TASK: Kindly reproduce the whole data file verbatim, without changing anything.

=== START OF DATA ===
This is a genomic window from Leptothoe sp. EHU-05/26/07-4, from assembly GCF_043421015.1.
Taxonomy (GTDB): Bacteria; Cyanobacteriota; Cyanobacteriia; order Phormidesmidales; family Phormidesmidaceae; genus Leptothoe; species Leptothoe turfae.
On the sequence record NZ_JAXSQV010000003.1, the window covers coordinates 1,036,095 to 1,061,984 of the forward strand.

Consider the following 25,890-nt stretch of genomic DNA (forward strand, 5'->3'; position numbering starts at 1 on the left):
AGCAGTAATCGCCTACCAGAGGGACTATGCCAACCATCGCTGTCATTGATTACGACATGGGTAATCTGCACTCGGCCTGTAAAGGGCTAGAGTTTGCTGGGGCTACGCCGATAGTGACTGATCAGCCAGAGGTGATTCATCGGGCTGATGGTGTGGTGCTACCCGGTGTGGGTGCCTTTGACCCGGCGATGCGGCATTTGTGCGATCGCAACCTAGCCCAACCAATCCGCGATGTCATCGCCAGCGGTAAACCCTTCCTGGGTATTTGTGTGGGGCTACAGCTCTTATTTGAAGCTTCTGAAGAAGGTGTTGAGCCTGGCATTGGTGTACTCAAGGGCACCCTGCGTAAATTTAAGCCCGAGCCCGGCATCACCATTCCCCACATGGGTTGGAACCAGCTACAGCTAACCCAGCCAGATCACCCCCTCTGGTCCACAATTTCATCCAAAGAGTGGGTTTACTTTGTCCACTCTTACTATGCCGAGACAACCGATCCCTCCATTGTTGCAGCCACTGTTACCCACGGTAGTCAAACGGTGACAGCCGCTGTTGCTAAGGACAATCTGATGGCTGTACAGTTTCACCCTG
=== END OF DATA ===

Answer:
This is a genomic window from Leptothoe sp. EHU-05/26/07-4, from assembly GCF_043421015.1.
Taxonomy (GTDB): Bacteria; Cyanobacteriota; Cyanobacteriia; order Phormidesmidales; family Phormidesmidaceae; genus Leptothoe; species Leptothoe turfae.
On the sequence record NZ_JAXSQV010000003.1, the window covers coordinates 1,036,095 to 1,061,984 of the forward strand.

Consider the following 25,890-nt stretch of genomic DNA (forward strand, 5'->3'; position numbering starts at 1 on the left):
AGCAGTAATCGCCTACCAGAGGGACTATGCCAACCATCGCTGTCATTGATTACGACATGGGTAATCTGCACTCGGCCTGTAAAGGGCTAGAGTTTGCTGGGGCTACGCCGATAGTGACTGATCAGCCAGAGGTGATTCATCGGGCTGATGGTGTGGTGCTACCCGGTGTGGGTGCCTTTGACCCGGCGATGCGGCATTTGTGCGATCGCAACCTAGCCCAACCAATCCGCGATGTCATCGCCAGCGGTAAACCCTTCCTGGGTATTTGTGTGGGGCTACAGCTCTTATTTGAAGCTTCTGAAGAAGGTGTTGAGCCTGGCATTGGTGTACTCAAGGGCACCCTGCGTAAATTTAAGCCCGAGCCCGGCATCACCATTCCCCACATGGGTTGGAACCAGCTACAGCTAACCCAGCCAGATCACCCCCTCTGGTCCACAATTTCATCCAAAGAGTGGGTTTACTTTGTCCACTCTTACTATGCCGAGACAACCGATCCCTCCATTGTTGCAGCCACTGTTACCCACGGTAGTCAAACGGTGACAGCCGCTGTTGCTAAGGACAATCTGATGGCTGTACAGTTTCACCCTG